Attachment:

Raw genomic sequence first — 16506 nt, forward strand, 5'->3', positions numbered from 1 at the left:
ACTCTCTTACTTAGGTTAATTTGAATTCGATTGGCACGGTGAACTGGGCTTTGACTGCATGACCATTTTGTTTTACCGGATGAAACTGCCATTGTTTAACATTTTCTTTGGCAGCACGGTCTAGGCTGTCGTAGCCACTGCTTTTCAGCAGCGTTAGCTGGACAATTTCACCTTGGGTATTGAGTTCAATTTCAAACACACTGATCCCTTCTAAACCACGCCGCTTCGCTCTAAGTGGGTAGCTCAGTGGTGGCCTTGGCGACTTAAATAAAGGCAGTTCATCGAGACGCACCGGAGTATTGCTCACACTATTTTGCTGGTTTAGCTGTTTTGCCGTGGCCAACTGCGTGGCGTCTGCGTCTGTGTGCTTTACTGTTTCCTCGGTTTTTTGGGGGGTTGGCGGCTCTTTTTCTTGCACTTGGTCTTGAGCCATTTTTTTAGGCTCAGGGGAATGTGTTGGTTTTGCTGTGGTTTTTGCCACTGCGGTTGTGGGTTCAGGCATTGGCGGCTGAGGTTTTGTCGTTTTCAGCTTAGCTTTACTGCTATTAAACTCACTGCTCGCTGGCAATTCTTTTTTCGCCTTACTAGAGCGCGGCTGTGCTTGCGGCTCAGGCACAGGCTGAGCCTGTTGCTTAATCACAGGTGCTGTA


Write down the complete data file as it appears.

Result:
Raw genomic sequence first — 16506 nt, forward strand, 5'->3', positions numbered from 1 at the left:
ACTCTCTTACTTAGGTTAATTTGAATTCGATTGGCACGGTGAACTGGGCTTTGACTGCATGACCATTTTGTTTTACCGGATGAAACTGCCATTGTTTAACATTTTCTTTGGCAGCACGGTCTAGGCTGTCGTAGCCACTGCTTTTCAGCAGCGTTAGCTGGACAATTTCACCTTGGGTATTGAGTTCAATTTCAAACACACTGATCCCTTCTAAACCACGCCGCTTCGCTCTAAGTGGGTAGCTCAGTGGTGGCCTTGGCGACTTAAATAAAGGCAGTTCATCGAGACGCACCGGAGTATTGCTCACACTATTTTGCTGGTTTAGCTGTTTTGCCGTGGCCAACTGCGTGGCGTCTGCGTCTGTGTGCTTTACTGTTTCCTCGGTTTTTTGGGGGGTTGGCGGCTCTTTTTCTTGCACTTGGTCTTGAGCCATTTTTTTAGGCTCAGGGGAATGTGTTGGTTTTGCTGTGGTTTTTGCCACTGCGGTTGTGGGTTCAGGCATTGGCGGCTGAGGTTTTGTCGTTTTCAGCTTAGCTTTACTGCTATTAAACTCACTGCTCGCTGGCAATTCTTTTTTCGCCTTACTAGAGCGCGGCTGTGCTTGCGGCTCAGGCACAGGCTGAGCCTGTTGCTTAATCACAGGTGCTGTA